A day after the Benghazi attack, an unidentified Ansar al-Shariah spokesman said the militia was not involved “as an organization” — leaving open the possibility members were involved. He praised the attack as a popular “uprising” sparked by the anti-Islam film, further propagating the image of a mob attack against the consulate.
So far, the attackers’ motives are open to speculation.
Yasser el-Sirri, a former Egyptian militant who runs the Islamic Observation Center in London closely tracking jihadi groups, said the attack “had nothing to do with the film but it was a coincidence that served the [militants’] purpose.”
He thinks the ambassador was the target and the attackers may have been inspired by an al-Qaida call to avenge the death of a top Libyan jihadist on the anniversary of the 9/11 attacks on the United States in 2001. But he offered no firm evidence that was the motive.
The news trickled out slowly the night of the attack, with initial reports overshadowed by the storming of the U.S. Embassy in Cairo by protesters angry over the film. It was only the next morning that Stevens’ death was confirmed.
On the day of the attack and the next day, the Associated Press referred to it as a mob attack, based on Libyan officials’ comment that there was a significant unarmed protest at the time. In reporting on the following days, AP referred to it as an “armed attack” and detailed its organized nature.
Over the past week, the AP has gathered accounts from five witnesses, including one of the embassy guards and several people living next door to the consulate compound who were present when the militants first moved in. Most spoke on condition of anonymity for fear of reprisals for talking about the attack.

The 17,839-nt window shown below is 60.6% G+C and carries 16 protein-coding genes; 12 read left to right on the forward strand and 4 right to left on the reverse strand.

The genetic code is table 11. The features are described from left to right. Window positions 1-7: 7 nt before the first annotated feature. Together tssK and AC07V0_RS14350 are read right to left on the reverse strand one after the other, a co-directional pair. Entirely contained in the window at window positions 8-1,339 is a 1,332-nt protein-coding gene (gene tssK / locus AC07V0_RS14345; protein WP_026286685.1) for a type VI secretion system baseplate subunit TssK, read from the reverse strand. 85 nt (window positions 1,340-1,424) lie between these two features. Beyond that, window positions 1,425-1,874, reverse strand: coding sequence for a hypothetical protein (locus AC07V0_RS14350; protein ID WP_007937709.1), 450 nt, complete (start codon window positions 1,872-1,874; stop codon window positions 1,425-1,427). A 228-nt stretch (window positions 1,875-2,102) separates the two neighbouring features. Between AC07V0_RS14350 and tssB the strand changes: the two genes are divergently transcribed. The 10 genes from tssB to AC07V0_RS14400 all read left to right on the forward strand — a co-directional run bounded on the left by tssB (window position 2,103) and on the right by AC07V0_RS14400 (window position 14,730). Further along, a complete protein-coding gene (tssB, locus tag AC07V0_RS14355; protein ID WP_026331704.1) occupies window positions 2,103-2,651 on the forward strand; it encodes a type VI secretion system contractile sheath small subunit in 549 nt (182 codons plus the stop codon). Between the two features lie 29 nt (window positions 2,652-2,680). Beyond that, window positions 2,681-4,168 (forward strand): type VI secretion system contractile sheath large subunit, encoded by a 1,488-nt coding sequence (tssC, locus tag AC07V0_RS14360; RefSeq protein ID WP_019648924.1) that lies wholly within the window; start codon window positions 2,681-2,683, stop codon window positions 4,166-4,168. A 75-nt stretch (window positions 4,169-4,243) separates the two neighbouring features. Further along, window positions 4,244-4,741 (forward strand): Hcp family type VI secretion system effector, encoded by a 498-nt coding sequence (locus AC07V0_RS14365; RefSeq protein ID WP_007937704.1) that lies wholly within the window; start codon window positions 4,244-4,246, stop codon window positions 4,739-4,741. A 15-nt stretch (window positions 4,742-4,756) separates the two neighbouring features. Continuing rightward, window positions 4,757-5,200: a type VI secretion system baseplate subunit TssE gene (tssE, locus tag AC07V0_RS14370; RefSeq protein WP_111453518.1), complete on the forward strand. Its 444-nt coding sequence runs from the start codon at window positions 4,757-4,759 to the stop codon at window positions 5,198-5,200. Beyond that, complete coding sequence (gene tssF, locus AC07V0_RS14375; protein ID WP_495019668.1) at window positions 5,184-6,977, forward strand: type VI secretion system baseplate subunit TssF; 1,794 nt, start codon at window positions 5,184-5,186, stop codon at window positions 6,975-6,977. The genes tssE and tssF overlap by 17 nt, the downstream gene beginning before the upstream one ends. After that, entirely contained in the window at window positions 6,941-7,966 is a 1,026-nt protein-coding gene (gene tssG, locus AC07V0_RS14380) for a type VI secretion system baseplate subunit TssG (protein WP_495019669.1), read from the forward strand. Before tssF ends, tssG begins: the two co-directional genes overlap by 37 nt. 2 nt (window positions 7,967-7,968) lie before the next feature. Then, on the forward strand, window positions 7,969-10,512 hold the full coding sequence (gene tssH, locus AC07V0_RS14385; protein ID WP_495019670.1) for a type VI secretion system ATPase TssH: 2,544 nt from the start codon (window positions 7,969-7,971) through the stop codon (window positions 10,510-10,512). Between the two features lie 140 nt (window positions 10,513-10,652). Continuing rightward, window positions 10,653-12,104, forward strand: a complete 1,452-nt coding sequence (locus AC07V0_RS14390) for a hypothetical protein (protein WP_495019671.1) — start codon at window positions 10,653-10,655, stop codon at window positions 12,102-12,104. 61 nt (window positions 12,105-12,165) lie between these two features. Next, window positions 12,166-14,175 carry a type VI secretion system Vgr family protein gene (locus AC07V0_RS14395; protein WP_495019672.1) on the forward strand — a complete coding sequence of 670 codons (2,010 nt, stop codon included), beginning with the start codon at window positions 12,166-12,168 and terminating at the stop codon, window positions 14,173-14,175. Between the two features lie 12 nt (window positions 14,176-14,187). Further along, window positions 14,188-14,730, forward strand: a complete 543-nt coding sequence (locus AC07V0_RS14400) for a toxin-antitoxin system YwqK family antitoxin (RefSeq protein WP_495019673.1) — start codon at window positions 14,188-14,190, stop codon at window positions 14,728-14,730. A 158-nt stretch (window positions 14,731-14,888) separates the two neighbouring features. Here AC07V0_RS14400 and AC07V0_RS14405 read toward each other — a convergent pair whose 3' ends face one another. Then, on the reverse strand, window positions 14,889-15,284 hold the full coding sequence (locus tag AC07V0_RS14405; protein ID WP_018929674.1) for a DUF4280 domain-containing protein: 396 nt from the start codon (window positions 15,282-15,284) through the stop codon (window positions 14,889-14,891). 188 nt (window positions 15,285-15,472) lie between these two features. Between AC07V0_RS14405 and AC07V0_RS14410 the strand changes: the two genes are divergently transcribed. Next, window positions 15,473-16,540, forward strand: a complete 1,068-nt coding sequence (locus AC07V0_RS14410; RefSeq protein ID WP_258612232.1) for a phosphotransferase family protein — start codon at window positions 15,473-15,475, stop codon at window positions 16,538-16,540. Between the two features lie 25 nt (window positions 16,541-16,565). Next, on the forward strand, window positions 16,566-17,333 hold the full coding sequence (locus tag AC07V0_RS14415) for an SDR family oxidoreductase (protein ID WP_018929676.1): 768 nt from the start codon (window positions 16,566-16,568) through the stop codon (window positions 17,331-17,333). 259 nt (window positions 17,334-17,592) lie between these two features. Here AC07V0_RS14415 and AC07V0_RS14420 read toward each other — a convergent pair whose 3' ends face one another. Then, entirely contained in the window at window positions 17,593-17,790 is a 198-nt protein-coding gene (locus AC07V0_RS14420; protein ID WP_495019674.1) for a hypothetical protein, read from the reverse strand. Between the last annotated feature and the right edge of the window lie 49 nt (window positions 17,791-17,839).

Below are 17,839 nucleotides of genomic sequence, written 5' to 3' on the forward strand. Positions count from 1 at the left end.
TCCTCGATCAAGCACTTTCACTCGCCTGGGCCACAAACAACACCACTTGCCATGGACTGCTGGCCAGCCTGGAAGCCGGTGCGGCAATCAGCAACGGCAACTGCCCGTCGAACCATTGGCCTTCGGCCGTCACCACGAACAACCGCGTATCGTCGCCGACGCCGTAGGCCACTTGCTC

The neighbors all described the militants setting up checkpoints around the compound about 8 p.m. The State Department’s timeline says the attack itself began at about 9:40 p.m.
Khaled al-Haddar, a lawyer who passed by the scene as he headed to his nearby home, said he saw the fighters gathering a few youths from among passers-by and urged them to chant against the film.
“I am certain they had planned to do something like this, I don’t know if it was hours or days, but it was definitely planned,” al-Haddar said. “From the way they set up the checkpoints and gathered people, it was very professional.”
The guard said he saw no protesters. He heard a few shouts of “God is great,” then a barrage of automatic weapons fire and rocket-propelled grenades began, along with barrages from heavy machine guns mounted on trucks.
The attackers set fire to the main consulate building. Stevens and another staffer, caught inside amid the confusion, died of smoke inhalation.
The attack came from the front and the side. A neighbor whose house is on the side of the consulate compound said militants with their faces wrapped in scarves were attacking.
Because of the checkpoints, “It felt like our neighborhood was occupied, no one could get out or in,” he said.
The effectiveness of the roadblocks was later revealed in the State Department’s account of the evacuation. It described how the rescue force came under heavy fire and grenade attacks as they tried to leave the consulate area.
They evacuated staffers to a security compound across town, where they continued to come under fire. A precision mortar hit the compound’s building at 4 a.m., killing two other Americans.
Michael reported from Cairo. Osama Alfitory in Benghazi contributed to this report.